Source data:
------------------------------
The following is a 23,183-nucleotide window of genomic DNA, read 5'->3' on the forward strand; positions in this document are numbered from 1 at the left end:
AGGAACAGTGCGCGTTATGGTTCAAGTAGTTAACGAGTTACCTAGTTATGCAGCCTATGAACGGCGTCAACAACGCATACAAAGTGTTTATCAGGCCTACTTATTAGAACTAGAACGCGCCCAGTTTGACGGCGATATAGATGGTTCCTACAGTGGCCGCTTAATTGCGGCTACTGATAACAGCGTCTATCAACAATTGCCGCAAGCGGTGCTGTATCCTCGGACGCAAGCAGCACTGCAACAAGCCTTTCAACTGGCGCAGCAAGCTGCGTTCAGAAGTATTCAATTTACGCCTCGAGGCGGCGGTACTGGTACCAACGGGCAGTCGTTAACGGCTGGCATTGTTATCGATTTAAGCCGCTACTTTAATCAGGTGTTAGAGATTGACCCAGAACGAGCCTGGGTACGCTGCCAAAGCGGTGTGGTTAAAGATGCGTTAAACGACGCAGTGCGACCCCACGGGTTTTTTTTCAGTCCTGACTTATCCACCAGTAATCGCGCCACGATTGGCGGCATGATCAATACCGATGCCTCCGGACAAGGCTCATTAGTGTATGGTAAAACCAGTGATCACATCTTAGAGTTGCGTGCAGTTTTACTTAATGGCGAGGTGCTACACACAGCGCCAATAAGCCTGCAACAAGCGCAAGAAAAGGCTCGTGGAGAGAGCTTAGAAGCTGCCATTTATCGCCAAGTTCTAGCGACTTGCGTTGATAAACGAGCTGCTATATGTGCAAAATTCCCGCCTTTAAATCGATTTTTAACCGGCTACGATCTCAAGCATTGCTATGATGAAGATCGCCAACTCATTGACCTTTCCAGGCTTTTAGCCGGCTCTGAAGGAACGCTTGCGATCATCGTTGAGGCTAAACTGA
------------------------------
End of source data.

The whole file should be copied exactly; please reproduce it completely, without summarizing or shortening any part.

The following is a 23,183-nucleotide window of genomic DNA, read 5'->3' on the forward strand; positions in this document are numbered from 1 at the left end:
AGGAACAGTGCGCGTTATGGTTCAAGTAGTTAACGAGTTACCTAGTTATGCAGCCTATGAACGGCGTCAACAACGCATACAAAGTGTTTATCAGGCCTACTTATTAGAACTAGAACGCGCCCAGTTTGACGGCGATATAGATGGTTCCTACAGTGGCCGCTTAATTGCGGCTACTGATAACAGCGTCTATCAACAATTGCCGCAAGCGGTGCTGTATCCTCGGACGCAAGCAGCACTGCAACAAGCCTTTCAACTGGCGCAGCAAGCTGCGTTCAGAAGTATTCAATTTACGCCTCGAGGCGGCGGTACTGGTACCAACGGGCAGTCGTTAACGGCTGGCATTGTTATCGATTTAAGCCGCTACTTTAATCAGGTGTTAGAGATTGACCCAGAACGAGCCTGGGTACGCTGCCAAAGCGGTGTGGTTAAAGATGCGTTAAACGACGCAGTGCGACCCCACGGGTTTTTTTTCAGTCCTGACTTATCCACCAGTAATCGCGCCACGATTGGCGGCATGATCAATACCGATGCCTCCGGACAAGGCTCATTAGTGTATGGTAAAACCAGTGATCACATCTTAGAGTTGCGTGCAGTTTTACTTAATGGCGAGGTGCTACACACAGCGCCAATAAGCCTGCAACAAGCGCAAGAAAAGGCTCGTGGAGAGAGCTTAGAAGCTGCCATTTATCGCCAAGTTCTAGCGACTTGCGTTGATAAACGAGCTGCTATATGTGCAAAATTCCCGCCTTTAAATCGATTTTTAACCGGCTACGATCTCAAGCATTGCTATGATGAAGATCGCCAACTCATTGACCTTTCCAGGCTTTTAGCCGGCTCTGAAGGAACGCTTGCGATCATCGTTGAGGCTAAACTGA